It’s Sugar Plum On The Hill Weekend In Los Alamos With Third Ballet In Trilogy

Sugar Plum on “The Hill” rehearsal in full swing. Photo by Brad Henderson

Artistic Director Jonathan Guise, who wrote all three ballets in the trilogy, leads a dancer through Monday’s rehearsal. Photo by Maire O’Neill/

Rats and mice alike were part of Monday evening’s rehearsal. Photo by Maire O’Neill/


Many people make the Nutcracker ballet part of their Christmas tradition but few have the opportunity to enjoy the first Nutcracker Trilogy in the history of dance performance. And that trilogy is a fantasy loosely based on the history of our town that engages young and old.

This weekend, Dance Arts Los Alamos will proudly present the culmination of a nine-year artistic journey, Sugar Plum on “The Hill”. Artistic Director Jonathan Guise began with writing the first of the three ballets “Nutcracker on “The Hill” where he first introduced us to Oppie, Gwen Groves and a mysterious spy’s long three-chapter adventure.

In Nutcracker on “The Hill” the mysterious spy travels through time back to Christmas Eve 1944 to infiltrate a holiday party hosted by Oppie and General Groves at Fuller Lodge. The Spy steals a top secret file and is then chased to the Land of Sweets by Oppie and Gwen. The first chapter ends in the conflict that unfolds when the Rat Queen conquers the throne of the Sugar Plum and the evil spy Godsend kidnaps Gwen.

The second chapter, Ratcracker on “The Hill,” begins with another Christmas celebration but in the Land of Sweets in honor of the Rat Queen, our heroes sneak into the party to rescue their new friend the mysterious Spy and the Nutcracker. They make it back to Los Alamos but not without loss as the Sugar Plum is captured by the Rat Queen and turned to evil. The new evil Sugar Plum turns the Land of Sweets to darkness. Meanwhile, back in the real world of Los Alamos Oppie and the Spy search high and low for Gwen Groves while dancers are enjoying the after party at Fuller Lodge.

After finding Gwen, Godsend fights back by trying to take the Nutcracker for himself. During the fight the Nutcracker breaks sending Oppie, Gwen, and the Spy back to the beginning of the story, and that is where Sugar Plum on “The Hill” begins. Oppie, Gwen, and the Spy time jump through different points in Los Alamos history as the ballet begins in 1932 at Ashley Pond during a hockey game between the Ranch Boys and the Santa Fe School.

“Will our heroes make it back to the Land of Sweets and restore it to its former glory by helping the Sugar Plum restore her light? Every story must come to an end, and DALA is so excited to share the conclusion of the Nutcracker on ‘The Hill’ trilogy with our community,” Guise said.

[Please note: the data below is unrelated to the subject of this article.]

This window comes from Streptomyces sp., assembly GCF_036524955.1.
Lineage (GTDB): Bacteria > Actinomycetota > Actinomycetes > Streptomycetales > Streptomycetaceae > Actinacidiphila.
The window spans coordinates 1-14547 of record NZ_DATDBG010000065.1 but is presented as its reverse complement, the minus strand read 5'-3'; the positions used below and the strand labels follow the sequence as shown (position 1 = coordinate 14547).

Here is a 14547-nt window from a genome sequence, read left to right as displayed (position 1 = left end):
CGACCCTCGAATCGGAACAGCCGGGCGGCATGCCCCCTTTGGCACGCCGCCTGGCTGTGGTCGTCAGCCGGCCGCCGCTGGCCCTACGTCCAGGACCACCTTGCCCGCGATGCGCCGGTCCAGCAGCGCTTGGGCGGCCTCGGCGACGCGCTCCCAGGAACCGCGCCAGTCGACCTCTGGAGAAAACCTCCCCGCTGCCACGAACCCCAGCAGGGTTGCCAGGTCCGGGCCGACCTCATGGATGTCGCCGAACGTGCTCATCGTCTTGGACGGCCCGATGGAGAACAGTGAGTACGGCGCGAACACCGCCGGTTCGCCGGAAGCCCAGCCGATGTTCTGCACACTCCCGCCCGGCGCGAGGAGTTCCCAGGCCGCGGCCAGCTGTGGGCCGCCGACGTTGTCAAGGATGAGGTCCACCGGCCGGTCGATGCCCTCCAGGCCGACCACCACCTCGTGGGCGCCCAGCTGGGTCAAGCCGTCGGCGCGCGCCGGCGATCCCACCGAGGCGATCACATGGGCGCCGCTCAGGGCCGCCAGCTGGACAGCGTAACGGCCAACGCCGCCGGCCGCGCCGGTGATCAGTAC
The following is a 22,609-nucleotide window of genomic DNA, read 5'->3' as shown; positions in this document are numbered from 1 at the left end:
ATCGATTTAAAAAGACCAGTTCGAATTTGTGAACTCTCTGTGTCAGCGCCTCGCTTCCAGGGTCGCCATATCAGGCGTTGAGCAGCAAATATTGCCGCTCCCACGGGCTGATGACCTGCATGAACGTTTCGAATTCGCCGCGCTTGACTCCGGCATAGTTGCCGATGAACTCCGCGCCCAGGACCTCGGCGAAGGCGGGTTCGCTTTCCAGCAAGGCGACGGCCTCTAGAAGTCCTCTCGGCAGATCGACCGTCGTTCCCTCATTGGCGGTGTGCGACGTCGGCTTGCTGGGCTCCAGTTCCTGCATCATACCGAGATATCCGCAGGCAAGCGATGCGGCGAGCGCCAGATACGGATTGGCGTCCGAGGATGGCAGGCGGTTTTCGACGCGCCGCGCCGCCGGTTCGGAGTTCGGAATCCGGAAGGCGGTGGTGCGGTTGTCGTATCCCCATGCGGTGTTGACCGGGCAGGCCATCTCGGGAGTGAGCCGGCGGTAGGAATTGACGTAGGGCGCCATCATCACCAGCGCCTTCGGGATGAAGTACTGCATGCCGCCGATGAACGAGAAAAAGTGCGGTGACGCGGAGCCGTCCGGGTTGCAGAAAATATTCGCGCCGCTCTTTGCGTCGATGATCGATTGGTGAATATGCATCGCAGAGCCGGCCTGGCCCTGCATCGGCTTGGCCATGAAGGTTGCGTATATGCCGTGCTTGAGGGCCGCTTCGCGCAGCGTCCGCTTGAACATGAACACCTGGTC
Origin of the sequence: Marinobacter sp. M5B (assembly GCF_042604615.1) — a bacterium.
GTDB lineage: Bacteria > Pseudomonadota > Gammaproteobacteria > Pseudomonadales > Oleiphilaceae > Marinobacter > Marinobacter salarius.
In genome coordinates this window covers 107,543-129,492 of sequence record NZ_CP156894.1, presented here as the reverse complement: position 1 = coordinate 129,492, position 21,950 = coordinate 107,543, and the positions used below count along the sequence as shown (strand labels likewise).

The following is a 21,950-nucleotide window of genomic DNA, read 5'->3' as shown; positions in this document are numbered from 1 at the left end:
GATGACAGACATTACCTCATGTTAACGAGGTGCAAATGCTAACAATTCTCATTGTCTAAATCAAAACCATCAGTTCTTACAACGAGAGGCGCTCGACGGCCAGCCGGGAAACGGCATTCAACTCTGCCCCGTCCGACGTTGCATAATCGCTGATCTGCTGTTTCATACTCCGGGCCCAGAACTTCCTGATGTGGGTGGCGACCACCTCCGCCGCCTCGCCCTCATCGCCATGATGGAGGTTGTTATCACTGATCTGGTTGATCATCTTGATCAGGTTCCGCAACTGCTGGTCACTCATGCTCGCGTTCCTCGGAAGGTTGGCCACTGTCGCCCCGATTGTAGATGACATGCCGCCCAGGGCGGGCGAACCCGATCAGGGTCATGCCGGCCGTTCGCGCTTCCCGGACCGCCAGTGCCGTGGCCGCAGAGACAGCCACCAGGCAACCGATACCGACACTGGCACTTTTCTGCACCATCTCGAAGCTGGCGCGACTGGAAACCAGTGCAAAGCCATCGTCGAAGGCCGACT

Nutcracker on “The Hill” is the 2022 recipient of the New Mexico Historical Society Dorothy Woodward Award for historical excellence. While every year there are new dancers and performers, some like Todd Haagenstad who portrays Oppenheimer are veterans of the trilogy. The Good Sugar Plum Fairy is played by senior Sonja Ebey. The Evil Sugar Plum Fairy is performed by senior Erin Gattis. The Snow Queen is portrayed senior Andrea Rivera while

Some of the more interesting parts include Kogo, the Japanese Empress performed by senior Andrea Chapman. Rani, the Hindu Queen, is danced by another senior Becca Massa. The Rat Queen is danced by senior Jadie Gonzales .The role of Dew Drop will be performed by Violet Henderson.

DALA has also invited two guest artists, Joseph Moore as the Cavalier and Finleigh Culloton as the Snow King. 

Sugar Plum on the Hill will be performed at 7 p.m. Friday and 2 p.m. Saturday and Sunday at Duane Smith Auditorium.

Ticket are $20 for general admission, $15 for seniors and $10 for students. Children 3 and younger will be admitted for free. Tickets can be purchased at the door or through DALA, Village Arts, Little Studio on the Mesa and Los Alamos Historical Society.

Venita Chavez and Michelangelo Lobato dance during Monday’s rehearsal. Photo by Maire O’Neill/

Scene from Sugar Plum on “The Hill” rehearsals this wee. Photo by Brad Henderson

Scene from Monday evening’s rehearsal at Duane Smith Auditorium. Photo by Maire O’Neill/

Scene from Monday evening’s rehearsal. Photo by Maire O’Neill/

Scene from Monday evening’s rehearsal. Photo by Maire O’Neill/

Scene from Monday’s rehearsal. Photo by Maire O’Neill/